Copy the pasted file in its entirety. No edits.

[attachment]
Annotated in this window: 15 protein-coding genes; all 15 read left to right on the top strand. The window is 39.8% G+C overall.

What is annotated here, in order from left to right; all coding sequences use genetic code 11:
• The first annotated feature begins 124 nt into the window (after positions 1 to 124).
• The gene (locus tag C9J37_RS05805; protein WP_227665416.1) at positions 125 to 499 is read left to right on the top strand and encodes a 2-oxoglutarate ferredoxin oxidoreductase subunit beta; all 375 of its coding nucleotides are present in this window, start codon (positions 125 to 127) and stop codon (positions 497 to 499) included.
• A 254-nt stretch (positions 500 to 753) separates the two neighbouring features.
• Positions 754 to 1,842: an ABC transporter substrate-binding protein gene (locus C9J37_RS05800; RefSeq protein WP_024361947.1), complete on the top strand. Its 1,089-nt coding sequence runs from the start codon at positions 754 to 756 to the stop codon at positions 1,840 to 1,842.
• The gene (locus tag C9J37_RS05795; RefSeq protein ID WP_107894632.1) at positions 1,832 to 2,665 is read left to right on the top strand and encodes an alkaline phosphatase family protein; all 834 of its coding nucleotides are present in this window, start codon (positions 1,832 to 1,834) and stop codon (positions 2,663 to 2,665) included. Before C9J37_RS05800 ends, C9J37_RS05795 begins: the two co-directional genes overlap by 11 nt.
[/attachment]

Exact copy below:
Annotated in this window: 15 protein-coding genes; all 15 read left to right on the top strand. The window is 39.8% G+C overall.

What is annotated here, in order from left to right; all coding sequences use genetic code 11:
• The first annotated feature begins 124 nt into the window (after positions 1 to 124).
• The gene (locus tag C9J37_RS05805; protein WP_227665416.1) at positions 125 to 499 is read left to right on the top strand and encodes a 2-oxoglutarate ferredoxin oxidoreductase subunit beta; all 375 of its coding nucleotides are present in this window, start codon (positions 125 to 127) and stop codon (positions 497 to 499) included.
• A 254-nt stretch (positions 500 to 753) separates the two neighbouring features.
• Positions 754 to 1,842: an ABC transporter substrate-binding protein gene (locus C9J37_RS05800; RefSeq protein WP_024361947.1), complete on the top strand. Its 1,089-nt coding sequence runs from the start codon at positions 754 to 756 to the stop codon at positions 1,840 to 1,842.
• The gene (locus tag C9J37_RS05795; RefSeq protein ID WP_107894632.1) at positions 1,832 to 2,665 is read left to right on the top strand and encodes an alkaline phosphatase family protein; all 834 of its coding nucleotides are present in this window, start codon (positions 1,832 to 1,834) and stop codon (positions 2,663 to 2,665) included. Before C9J37_RS05800 ends, C9J37_RS05795 begins: the two co-directional genes overlap by 11 nt.